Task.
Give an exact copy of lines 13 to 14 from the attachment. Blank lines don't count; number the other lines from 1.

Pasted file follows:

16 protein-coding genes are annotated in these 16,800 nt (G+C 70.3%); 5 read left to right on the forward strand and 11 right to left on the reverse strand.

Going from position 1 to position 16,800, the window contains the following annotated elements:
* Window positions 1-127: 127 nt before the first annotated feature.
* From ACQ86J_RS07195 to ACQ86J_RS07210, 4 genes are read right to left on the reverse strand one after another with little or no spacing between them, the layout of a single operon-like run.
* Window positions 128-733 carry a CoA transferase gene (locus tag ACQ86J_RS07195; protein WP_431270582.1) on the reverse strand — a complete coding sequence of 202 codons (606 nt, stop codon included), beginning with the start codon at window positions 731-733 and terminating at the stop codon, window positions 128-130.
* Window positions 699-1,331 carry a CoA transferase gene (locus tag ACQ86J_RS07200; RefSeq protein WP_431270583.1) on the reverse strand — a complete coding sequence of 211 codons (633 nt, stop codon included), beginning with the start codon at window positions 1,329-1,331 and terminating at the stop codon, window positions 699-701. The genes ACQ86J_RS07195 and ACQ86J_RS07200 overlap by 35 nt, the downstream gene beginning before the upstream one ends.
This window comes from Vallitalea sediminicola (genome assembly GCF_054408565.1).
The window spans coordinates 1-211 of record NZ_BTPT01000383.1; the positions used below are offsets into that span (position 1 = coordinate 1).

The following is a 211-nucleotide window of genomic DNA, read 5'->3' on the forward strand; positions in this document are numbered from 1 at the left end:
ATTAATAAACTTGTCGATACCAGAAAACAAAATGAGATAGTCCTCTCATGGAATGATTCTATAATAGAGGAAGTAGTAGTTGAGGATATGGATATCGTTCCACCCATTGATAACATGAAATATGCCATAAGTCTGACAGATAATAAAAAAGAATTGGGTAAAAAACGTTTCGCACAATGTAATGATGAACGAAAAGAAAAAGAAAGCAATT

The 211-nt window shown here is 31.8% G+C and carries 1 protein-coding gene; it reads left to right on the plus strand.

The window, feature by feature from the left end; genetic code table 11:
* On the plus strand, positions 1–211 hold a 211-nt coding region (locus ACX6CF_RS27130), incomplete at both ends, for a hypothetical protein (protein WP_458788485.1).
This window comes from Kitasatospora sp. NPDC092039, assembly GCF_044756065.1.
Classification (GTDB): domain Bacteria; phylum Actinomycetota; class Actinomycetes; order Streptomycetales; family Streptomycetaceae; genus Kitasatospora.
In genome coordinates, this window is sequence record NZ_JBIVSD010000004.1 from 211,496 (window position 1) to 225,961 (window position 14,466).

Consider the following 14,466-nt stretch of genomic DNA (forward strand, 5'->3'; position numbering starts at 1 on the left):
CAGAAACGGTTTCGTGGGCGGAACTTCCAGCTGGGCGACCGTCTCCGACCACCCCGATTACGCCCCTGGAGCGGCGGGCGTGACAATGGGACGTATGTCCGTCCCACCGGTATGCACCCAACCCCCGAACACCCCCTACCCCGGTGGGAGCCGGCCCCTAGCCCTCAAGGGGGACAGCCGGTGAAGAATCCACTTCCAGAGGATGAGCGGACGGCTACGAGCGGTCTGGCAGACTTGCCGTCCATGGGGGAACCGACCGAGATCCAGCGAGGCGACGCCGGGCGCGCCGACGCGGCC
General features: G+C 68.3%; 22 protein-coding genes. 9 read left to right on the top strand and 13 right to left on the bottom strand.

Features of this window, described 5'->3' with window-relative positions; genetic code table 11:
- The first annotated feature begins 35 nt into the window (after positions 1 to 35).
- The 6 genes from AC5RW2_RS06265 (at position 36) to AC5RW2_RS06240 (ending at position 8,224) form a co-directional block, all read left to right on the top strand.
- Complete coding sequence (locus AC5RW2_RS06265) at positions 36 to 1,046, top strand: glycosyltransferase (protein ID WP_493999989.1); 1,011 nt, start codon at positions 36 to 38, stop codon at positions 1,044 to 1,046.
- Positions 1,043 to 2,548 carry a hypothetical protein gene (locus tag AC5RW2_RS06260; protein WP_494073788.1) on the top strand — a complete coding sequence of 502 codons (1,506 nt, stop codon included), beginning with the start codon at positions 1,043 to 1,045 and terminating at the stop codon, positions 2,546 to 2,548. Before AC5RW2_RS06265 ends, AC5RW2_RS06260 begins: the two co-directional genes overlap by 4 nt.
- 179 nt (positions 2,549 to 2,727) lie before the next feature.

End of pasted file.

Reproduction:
* On the plus strand, positions 1–211 hold a 211-nt coding region (locus ACX6CF_RS27130), incomplete at both ends, for a hypothetical protein (protein WP_458788485.1).
This window comes from Kitasatospora sp. NPDC092039, assembly GCF_044756065.1.